When I was in the first grade, my mother presented me a book on astronomy. Immediately, the book fascinated me; I was intrigued in discovering that stars, nebulas and galaxies exist somewhere out there.  Therefore, I spent an enormous amount of time reading more books about astronomy and making charts of my own for the planets in the solar system.  My mother never discouraged my efforts.  Rather, she presented me a ruler to make better charts and answered my questions sincerely.  I recall that as a six-year-old boy, I asked my mom about decimal numbers to better understand the contents of astronomy books, and received a satisfying answer.


The dream to be an astronomer continued until sixth grade, when I received special physics training at the Korean Physics Olympiad (“KPhO”) winter school.  As I studied elementary physics, I realized that physics is a fundamental building block for “everything” and that it could be a better way to understand the universe than astronomy.  Therefore, I decided to become a physicist and have dedicated all my effort to physics.  The KPhO summer and winter school provided me a good environment conducive to solving physics problems and discussing physics phenomena such as special relativity.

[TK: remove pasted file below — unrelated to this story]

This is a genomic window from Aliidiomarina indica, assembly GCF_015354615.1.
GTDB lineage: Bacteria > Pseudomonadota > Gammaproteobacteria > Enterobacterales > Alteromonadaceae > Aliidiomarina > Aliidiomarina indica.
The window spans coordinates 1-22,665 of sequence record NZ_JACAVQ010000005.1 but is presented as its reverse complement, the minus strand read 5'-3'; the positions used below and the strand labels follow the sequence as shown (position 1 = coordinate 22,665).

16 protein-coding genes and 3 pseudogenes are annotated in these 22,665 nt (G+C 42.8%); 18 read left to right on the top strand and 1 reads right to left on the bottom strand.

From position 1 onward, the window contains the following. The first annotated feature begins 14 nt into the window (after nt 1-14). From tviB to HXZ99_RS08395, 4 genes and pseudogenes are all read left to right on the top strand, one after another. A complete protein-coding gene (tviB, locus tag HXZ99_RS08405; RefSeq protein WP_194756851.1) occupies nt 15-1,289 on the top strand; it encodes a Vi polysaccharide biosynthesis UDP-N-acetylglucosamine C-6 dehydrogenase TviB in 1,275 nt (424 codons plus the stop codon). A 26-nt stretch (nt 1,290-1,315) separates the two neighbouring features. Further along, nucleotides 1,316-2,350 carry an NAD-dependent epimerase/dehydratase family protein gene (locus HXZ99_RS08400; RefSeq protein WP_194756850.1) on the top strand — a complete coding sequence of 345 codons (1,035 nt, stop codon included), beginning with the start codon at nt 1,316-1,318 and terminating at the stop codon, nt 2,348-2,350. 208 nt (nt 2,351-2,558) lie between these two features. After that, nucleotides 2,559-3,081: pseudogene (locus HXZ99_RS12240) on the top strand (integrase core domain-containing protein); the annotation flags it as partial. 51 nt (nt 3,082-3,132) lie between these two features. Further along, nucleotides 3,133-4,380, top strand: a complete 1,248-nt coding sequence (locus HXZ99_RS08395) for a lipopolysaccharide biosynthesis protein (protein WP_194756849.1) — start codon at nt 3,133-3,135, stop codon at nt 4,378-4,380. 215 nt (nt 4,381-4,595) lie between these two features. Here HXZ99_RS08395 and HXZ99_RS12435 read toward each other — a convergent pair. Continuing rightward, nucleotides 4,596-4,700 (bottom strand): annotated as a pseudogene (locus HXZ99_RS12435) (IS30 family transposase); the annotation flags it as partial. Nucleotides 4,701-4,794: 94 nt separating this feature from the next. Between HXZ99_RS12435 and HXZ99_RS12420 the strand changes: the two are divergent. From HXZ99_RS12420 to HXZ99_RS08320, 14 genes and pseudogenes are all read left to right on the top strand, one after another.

One of my friends made an interesting paradox regarding relativistic contraction.  It was so perplexing to us at the time that no one was able to solve it, even after the physics camp.  Later, when the very friend entered college, I visited him and together we went to the library to find materials concerning the paradox.  We learned that a similar paradox had been presented early in the 20th century and that it requires the knowledge of general relativity.


In addition to theoretical physics, we also performed many experiments at the physics camp.  In the spring this year, we visited Seoul every other Sunday to perform different experiments and submitted substantial reports on the next visit.  I sometimes took the physics instruments back to my boarding school and performed experiments by myself.  The most challenging experiment concerned a topic of elastic characteristic of a rubber band and its elastic energy conservation.  It required me to elaborate on mathematical analysis because the band did not obey the Hook’s law.  It was interesting to find out later that other students, faced with the same problem, used other various analyses, some of which I was not able to think of.  It was then that I realized that a scientific discovery is not a work by a one superstar scientist, but a collaboration of many creative thinkers.


My dream to become a physicist has often been discouraged even by some physicists on the notion that physicists do not earn as much as engineers or computer scientists do.  Nevertheless, I was able to find a physicist, a professor at the Seoul National University, who encouraged my dream.  He explained to me how fascinating it is to study physics to understand the nature.  He even argued that it is the duty of gifted students to study physics.  I believe that he is right; I will devote my life and passion to the realm of physics.  Who knows, perhaps, I will discover a new theory on how the God created the universe.